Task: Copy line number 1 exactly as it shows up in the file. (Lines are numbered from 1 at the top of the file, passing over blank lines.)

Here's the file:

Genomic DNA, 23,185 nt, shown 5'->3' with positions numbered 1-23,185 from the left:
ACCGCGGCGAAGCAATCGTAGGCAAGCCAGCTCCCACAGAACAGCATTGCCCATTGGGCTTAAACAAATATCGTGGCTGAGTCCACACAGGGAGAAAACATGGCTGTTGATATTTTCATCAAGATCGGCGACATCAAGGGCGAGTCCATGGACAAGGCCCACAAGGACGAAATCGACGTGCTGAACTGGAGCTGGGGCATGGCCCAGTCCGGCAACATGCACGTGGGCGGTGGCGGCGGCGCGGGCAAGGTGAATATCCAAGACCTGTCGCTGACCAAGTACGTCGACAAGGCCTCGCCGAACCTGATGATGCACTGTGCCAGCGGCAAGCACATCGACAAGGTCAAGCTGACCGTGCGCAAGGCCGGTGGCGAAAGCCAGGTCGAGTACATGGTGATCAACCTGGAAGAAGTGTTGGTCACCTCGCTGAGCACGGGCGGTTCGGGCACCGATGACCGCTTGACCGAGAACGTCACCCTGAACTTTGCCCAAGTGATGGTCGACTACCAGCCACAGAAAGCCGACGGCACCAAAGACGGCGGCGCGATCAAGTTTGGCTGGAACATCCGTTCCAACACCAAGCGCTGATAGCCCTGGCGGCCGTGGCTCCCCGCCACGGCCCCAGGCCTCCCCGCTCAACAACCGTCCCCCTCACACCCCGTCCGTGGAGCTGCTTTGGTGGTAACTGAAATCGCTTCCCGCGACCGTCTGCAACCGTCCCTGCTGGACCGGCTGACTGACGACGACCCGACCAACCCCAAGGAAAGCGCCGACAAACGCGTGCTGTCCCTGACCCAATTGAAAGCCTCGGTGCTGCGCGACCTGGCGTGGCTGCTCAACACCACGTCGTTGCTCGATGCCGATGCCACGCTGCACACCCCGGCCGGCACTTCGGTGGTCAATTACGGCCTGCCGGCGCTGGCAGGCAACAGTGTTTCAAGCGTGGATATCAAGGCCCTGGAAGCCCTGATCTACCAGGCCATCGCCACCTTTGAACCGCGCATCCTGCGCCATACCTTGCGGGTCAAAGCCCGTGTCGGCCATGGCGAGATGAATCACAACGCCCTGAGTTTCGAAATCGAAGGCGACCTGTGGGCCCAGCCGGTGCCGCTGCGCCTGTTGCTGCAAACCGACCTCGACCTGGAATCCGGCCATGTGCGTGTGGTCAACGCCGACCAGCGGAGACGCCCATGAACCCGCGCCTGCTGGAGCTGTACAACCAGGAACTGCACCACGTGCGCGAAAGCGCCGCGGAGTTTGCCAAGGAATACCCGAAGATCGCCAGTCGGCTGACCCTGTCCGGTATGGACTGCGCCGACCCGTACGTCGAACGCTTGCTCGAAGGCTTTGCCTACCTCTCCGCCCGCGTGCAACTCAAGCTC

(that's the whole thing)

Genomic DNA, 23,185 nt, shown 5'->3' with positions numbered 1-23,185 from the left: